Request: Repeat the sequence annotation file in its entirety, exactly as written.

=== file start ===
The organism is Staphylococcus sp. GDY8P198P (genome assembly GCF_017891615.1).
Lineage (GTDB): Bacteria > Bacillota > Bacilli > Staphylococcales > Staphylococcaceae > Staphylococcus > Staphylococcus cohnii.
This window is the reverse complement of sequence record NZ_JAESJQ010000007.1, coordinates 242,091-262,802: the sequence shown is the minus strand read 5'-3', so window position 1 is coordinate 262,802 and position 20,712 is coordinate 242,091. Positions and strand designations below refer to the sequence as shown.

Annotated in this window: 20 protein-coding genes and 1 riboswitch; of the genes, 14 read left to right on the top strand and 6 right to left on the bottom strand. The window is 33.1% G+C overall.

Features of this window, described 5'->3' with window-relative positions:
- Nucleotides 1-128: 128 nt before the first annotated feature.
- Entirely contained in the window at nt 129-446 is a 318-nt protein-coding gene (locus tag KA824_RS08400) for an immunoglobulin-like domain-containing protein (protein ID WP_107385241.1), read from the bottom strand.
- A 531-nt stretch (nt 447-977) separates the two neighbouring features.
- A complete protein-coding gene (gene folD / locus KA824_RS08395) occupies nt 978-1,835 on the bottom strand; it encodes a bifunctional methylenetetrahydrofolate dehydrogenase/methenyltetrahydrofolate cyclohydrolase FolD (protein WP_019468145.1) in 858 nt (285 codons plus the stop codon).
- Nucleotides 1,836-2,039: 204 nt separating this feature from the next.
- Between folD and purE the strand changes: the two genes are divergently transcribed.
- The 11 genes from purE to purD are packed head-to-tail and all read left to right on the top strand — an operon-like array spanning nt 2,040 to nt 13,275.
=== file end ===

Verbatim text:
The organism is Staphylococcus sp. GDY8P198P (genome assembly GCF_017891615.1).
Lineage (GTDB): Bacteria > Bacillota > Bacilli > Staphylococcales > Staphylococcaceae > Staphylococcus > Staphylococcus cohnii.
This window is the reverse complement of sequence record NZ_JAESJQ010000007.1, coordinates 242,091-262,802: the sequence shown is the minus strand read 5'-3', so window position 1 is coordinate 262,802 and position 20,712 is coordinate 242,091. Positions and strand designations below refer to the sequence as shown.

Annotated in this window: 20 protein-coding genes and 1 riboswitch; of the genes, 14 read left to right on the top strand and 6 right to left on the bottom strand. The window is 33.1% G+C overall.

Features of this window, described 5'->3' with window-relative positions:
- Nucleotides 1-128: 128 nt before the first annotated feature.
- Entirely contained in the window at nt 129-446 is a 318-nt protein-coding gene (locus tag KA824_RS08400) for an immunoglobulin-like domain-containing protein (protein ID WP_107385241.1), read from the bottom strand.
- A 531-nt stretch (nt 447-977) separates the two neighbouring features.
- A complete protein-coding gene (gene folD / locus KA824_RS08395) occupies nt 978-1,835 on the bottom strand; it encodes a bifunctional methylenetetrahydrofolate dehydrogenase/methenyltetrahydrofolate cyclohydrolase FolD (protein WP_019468145.1) in 858 nt (285 codons plus the stop codon).
- Nucleotides 1,836-2,039: 204 nt separating this feature from the next.
- Between folD and purE the strand changes: the two genes are divergently transcribed.
- The 11 genes from purE to purD are packed head-to-tail and all read left to right on the top strand — an operon-like array spanning nt 2,040 to nt 13,275.